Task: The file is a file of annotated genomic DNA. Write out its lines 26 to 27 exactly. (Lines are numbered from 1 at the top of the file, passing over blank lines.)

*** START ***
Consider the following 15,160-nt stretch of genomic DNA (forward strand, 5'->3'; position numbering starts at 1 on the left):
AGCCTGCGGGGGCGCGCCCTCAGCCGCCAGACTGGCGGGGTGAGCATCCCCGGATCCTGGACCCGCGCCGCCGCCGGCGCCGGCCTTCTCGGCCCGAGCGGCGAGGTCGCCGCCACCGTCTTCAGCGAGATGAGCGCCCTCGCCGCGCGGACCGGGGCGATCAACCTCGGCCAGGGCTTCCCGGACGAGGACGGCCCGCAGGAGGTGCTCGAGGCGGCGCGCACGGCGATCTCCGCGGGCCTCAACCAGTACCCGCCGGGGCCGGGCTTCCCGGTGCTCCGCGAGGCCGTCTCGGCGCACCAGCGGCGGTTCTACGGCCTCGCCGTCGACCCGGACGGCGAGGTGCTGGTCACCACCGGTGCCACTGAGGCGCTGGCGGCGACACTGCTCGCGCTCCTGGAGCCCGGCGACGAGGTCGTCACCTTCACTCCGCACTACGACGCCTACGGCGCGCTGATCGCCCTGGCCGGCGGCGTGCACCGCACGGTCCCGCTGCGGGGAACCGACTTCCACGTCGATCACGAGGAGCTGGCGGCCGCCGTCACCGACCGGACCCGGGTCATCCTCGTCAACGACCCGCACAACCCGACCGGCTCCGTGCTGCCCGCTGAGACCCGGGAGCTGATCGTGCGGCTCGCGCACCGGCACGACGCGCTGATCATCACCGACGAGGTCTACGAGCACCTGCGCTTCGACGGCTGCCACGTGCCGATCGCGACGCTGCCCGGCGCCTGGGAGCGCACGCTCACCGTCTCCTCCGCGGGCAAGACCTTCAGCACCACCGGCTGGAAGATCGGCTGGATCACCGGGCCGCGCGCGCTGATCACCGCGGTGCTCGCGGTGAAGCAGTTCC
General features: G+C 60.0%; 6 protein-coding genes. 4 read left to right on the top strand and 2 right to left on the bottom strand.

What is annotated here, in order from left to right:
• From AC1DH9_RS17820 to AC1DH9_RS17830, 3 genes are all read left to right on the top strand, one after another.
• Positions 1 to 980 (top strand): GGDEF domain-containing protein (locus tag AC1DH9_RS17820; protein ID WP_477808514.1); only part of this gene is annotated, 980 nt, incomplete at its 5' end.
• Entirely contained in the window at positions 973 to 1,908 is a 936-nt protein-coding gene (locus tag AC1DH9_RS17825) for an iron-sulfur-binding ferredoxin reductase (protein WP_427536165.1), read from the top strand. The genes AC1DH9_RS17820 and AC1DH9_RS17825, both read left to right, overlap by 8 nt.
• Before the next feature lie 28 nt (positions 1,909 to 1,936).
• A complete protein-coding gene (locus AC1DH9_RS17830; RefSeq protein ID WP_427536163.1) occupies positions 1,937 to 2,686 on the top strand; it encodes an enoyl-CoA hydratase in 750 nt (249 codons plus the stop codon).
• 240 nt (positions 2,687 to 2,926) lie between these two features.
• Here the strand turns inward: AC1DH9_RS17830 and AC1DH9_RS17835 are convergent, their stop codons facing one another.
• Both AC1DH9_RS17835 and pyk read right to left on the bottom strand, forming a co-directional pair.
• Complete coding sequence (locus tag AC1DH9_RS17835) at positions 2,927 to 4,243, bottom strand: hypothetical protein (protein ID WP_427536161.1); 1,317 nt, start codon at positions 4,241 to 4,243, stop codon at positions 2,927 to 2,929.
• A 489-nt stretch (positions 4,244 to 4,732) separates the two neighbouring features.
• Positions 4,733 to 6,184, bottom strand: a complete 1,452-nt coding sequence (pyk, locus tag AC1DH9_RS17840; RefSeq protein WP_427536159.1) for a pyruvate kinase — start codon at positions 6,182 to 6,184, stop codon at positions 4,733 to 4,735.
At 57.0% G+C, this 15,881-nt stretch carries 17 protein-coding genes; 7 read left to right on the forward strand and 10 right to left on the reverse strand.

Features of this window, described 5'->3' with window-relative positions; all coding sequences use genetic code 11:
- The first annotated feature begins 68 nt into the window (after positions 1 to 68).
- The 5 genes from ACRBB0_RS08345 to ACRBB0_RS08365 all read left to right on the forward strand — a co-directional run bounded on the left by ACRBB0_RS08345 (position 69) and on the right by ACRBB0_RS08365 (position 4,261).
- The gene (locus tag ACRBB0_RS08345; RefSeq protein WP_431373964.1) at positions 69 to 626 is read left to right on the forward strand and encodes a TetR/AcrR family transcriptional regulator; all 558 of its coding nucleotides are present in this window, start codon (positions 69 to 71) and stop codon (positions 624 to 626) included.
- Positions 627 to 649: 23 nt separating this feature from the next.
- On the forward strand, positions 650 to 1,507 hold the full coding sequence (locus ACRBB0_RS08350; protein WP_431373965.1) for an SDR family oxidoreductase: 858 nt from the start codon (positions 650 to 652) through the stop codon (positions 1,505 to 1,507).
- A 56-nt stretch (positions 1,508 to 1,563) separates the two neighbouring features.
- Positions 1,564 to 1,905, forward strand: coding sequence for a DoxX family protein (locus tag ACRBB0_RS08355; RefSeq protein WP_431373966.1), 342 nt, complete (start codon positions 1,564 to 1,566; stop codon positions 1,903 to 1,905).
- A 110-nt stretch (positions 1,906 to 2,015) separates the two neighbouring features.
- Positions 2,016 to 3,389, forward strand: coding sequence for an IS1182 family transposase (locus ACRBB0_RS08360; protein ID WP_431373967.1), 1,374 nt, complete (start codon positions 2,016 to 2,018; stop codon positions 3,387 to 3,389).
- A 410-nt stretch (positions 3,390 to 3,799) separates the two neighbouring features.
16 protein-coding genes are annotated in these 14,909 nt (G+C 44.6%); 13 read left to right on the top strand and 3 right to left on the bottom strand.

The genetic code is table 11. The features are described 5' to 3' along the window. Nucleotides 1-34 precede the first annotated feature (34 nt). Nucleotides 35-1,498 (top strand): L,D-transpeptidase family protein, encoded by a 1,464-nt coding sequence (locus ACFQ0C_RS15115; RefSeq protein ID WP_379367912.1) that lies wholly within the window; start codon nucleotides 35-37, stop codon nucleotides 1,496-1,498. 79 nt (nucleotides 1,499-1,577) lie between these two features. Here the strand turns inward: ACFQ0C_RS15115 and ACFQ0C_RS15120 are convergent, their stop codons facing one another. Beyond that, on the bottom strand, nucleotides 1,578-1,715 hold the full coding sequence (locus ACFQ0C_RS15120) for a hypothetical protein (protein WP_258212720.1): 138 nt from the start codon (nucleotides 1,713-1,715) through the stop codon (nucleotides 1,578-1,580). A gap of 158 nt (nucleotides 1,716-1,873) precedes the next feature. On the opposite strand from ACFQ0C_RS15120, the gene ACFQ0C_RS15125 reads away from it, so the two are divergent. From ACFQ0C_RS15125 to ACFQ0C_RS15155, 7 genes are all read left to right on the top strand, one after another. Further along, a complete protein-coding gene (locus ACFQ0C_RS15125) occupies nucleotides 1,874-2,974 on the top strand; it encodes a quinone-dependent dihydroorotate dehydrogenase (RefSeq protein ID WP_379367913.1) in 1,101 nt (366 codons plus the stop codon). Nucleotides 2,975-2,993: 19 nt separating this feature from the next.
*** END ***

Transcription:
- Positions 2,016 to 3,389, forward strand: coding sequence for an IS1182 family transposase (locus ACRBB0_RS08360; protein ID WP_431373967.1), 1,374 nt, complete (start codon positions 2,016 to 2,018; stop codon positions 3,387 to 3,389).
- A 410-nt stretch (positions 3,390 to 3,799) separates the two neighbouring features.